reviewed Neuromancer by William Gibson

Desert Island Pulp Sci-fi

5 stars

Anyone wanting to argue than Neuromancer has aged like either milk or wine will readily find all the examples they could want to make their case; but the depiction of the consensual hallucination in Neuromancer still reads like a more futuristic network and virtual reality technology than anything we have today.

The words visionary and iconic get thrown around by hypebeasts and idiots to the point they're a debased and inflated currency, but describing Neuromancer without them is telling lies of omission. Parts of Neuromancer still describe a vision of what may yet come (and a far from idealised vision at that).

For anyone who hasn't read it, expect it to make less sense on your first reading than the second. Some things seem overly detailed but on rereading the same ink on the same pages somehow has written different words leaving me a completely different impression second time around. …

reviewed Neuromancer by William Gibson (Sprawl Trilogy, #1)

More about the ideas than anything else

3 stars

It took a long time to read because it’s so dense and a little abstract the whole way through. Some noir plots in the beginning with an action movie ending, which is all well and good, but the characters don’t have much depth to them.

It’s a absolutely an important piece of sci-fi pop culture but as a novel it’s not memorable for me.

Review of 'Neuromancer (Remembering Tomorrow)' on 'Storygraph'

4 stars

I thought I'd read this before, but remember nothing. Which is surprising, because it was really freak'n cool. From the very first line, it's all so dang evocative. I had to re-read so much of it to savour each description. But also had to re-read a lot because I only read a page or two at a time, and I got lost a lot returning to it, because everything moved so fast. But hot dang, I see why it's a classic.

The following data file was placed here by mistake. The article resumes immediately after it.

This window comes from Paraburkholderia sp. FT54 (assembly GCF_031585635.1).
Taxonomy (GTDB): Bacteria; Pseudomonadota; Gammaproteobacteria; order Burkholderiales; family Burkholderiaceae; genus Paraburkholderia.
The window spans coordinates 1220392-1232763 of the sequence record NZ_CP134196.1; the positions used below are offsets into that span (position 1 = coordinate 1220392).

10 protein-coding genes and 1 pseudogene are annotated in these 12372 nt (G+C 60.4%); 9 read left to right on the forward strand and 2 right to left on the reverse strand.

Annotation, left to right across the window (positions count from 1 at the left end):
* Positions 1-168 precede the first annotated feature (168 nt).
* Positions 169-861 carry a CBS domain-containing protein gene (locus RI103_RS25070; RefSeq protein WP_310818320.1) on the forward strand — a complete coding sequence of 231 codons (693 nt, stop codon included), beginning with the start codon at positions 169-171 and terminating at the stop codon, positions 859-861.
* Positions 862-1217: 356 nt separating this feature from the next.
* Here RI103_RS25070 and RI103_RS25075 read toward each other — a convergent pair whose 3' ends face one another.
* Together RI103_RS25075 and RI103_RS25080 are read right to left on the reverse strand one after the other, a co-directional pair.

Review of 'Neuromancer' on 'Goodreads'

5 stars

This book is truly a classic that I read in the 80's it has stood the test of time. It has only has gotten better as the layers of nostalgia that Gibson layered into the original read one way in the late 80's now read with an additional patina of nostalgia that makes them even sensuous, luxurious, and grotesque yet still with a word; Greater.

“Things aren't different. Things are things.”

“When the past is always with you, it may as well be present; and if it is present, it will be future as well.”

“The Matrix has its roots in primitive arcade games,' said the voice-over, 'in early graphics programs and military experimentation with cranial jacks.' On the Sony, a two-dimensional space war faded behind a forest of mathematically generated ferns, demonstrating the spatial possibilities of logarithmic spirals; cold blue military footage burned through, lab animals wired into test …

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Subjects

  • Computer hackers -- Fiction
  • Business intelligence -- Fiction
  • Information superhighway -- Fiction
  • Nervous system -- Wounds and injuries -- Fiction
  • Conspiracies -- Fiction
  • Japan -- Fiction